But Influ2 reckons that ABM doesn’t offer B2B marketers enough granularity. As a result, it is pioneering person-based advertising in the B2B space, bringing the personalization of consumer marketing to the B2B setting.
As technology has vastly increased the degree of targeting granularity marketers can achieve, there’s been a tendency to think of the customer journey as a solo endeavor. But in verticals like travel, QSR, and automotive, purchase decisions are more often a group activity involving all members of the family. Household targeting is the key to maximizing marketing performance in these segments.
As Amazon continues to mature, it needs to find revenue growth in new, creative places. The company’s booming advertising business is one such conquest. Iterating on the AWS playbook by bringing tech-fueled logistical innovations to physical stores could be another.
In this episode of Location Weekly, the Location-Based Marketing Association covers TikTok partnering with Nielsen for geo-targeted campaigns with the aim of helping SMBs, Target and Safeway using Google Pay for location-based promotions, Petco using facial recognition tech to reunite lost pets with owners, and a KLM billboard that listens for flu symptoms.
As the future of retail customer experience takes shape, it will become more important for brands to re-create the in-store experience online. But how?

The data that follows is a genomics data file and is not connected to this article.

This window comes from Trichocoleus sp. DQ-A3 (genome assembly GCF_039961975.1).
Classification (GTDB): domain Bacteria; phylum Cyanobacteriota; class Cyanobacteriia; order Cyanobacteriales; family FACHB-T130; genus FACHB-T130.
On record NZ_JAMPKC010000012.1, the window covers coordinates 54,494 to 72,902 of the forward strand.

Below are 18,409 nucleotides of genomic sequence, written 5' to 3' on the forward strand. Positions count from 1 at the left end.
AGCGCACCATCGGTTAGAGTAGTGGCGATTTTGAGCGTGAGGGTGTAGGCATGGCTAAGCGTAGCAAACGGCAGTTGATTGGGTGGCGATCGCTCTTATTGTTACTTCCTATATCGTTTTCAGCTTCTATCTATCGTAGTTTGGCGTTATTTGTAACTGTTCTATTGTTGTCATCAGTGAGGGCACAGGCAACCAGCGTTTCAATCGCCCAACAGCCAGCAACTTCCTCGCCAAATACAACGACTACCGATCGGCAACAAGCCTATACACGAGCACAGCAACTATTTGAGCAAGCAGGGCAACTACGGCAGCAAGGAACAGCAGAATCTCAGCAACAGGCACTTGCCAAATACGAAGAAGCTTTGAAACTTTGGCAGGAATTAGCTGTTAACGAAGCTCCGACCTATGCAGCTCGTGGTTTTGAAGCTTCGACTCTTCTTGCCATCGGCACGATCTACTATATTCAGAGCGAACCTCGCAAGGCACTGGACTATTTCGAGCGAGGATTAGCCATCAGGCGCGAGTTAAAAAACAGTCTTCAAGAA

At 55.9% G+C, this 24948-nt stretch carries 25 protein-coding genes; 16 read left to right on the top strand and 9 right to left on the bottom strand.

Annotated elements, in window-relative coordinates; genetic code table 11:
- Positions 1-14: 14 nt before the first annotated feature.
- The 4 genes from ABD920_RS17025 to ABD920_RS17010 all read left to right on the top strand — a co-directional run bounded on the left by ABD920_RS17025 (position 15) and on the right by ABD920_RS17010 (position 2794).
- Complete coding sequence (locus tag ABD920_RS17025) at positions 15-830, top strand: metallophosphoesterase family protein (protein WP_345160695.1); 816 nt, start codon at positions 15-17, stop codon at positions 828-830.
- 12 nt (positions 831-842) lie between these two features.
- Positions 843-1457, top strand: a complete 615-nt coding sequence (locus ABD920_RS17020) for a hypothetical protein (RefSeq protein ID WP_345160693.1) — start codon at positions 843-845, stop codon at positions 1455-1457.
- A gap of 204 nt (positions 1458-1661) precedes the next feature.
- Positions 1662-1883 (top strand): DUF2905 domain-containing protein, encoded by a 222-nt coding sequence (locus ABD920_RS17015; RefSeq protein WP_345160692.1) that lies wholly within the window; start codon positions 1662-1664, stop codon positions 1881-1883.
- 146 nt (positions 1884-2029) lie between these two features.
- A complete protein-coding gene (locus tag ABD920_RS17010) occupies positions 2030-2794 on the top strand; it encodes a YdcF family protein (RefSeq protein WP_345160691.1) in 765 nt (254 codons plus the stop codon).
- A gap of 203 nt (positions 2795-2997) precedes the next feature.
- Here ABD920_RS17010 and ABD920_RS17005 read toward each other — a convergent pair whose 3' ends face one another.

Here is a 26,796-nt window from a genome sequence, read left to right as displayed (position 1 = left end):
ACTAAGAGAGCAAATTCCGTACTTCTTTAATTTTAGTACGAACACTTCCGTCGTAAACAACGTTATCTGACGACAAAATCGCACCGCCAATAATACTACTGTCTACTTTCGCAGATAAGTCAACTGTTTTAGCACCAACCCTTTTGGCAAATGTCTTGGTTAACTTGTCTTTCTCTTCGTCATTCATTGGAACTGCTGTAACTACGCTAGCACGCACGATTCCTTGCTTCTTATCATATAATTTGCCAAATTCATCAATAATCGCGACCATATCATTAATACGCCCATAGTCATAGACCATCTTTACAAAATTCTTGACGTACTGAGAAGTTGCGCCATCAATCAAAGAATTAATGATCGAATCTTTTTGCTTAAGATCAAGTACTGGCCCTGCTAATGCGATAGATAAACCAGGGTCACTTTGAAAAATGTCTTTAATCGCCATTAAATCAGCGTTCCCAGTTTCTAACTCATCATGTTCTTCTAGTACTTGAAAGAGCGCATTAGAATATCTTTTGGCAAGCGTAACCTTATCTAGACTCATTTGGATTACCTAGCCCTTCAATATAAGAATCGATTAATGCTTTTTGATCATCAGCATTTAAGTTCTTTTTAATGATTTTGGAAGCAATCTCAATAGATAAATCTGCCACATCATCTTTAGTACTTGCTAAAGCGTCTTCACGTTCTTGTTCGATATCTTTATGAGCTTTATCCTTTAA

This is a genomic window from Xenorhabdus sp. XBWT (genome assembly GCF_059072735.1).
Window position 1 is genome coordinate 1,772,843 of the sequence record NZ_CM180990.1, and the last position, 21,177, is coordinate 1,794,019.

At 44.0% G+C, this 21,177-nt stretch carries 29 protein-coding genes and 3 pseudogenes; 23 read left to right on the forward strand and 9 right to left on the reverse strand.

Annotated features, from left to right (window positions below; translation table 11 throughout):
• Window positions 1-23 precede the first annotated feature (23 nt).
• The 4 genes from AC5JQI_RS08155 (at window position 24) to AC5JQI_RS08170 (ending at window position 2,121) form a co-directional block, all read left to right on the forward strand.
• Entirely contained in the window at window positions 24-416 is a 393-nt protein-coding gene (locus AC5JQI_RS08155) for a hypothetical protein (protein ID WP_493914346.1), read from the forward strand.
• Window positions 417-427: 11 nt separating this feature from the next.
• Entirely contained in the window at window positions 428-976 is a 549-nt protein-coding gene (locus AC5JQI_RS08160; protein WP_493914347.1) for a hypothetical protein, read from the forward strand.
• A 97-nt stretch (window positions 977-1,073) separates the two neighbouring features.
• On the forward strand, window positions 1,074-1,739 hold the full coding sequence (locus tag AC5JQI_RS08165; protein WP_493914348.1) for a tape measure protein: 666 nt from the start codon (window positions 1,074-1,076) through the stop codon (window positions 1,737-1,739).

Most millennial consumers, the generation with the most spending power, grew up shopping by researching a product before purchasing. Nine out of 10 consumers consult reviews before making a purchase, and 56% say they consult at least four reviews before making a purchase. This portends a different way to reach consumers and convert.
Just this morning, the low-code digital customer experience platform Airkit announced a $40 million round of Series B funding, led by EQT Ventures. The Series B will be used to accelerate the company’s investments in go-to-market and product development. The announcement comes just seven months after Airkit came out of stealth with a $28 million Series A.
As retailers try to determine how to welcome customers back in person while expanding digital efforts that accelerated last year, NetElixir CEO and founder Udayan Bose weighed in on what to expect from commerce and why retailers should invest aggressively in online channels.
The latest wave of touchless payment solutions are designed for small merchants dealing with the fallout from the pandemic. Contactless payments went from being “nice to have” to a being an essential service for retailers in 2020, as consumers around the world discovered that they really didn’t want to touch cash or POS hardware while they were making purchases at local stores.
There’s another side to digital advertising’s transparency problem: Companies don’t even know what they know about consumers. Just as consumers use dozens of apps, businesses use hundreds of applications. Most, if not all, of them collect data on employees and customers. But sifting through that data, figuring out what is necessary, and determining whether it is privacy-compliant is a Sisyphean task.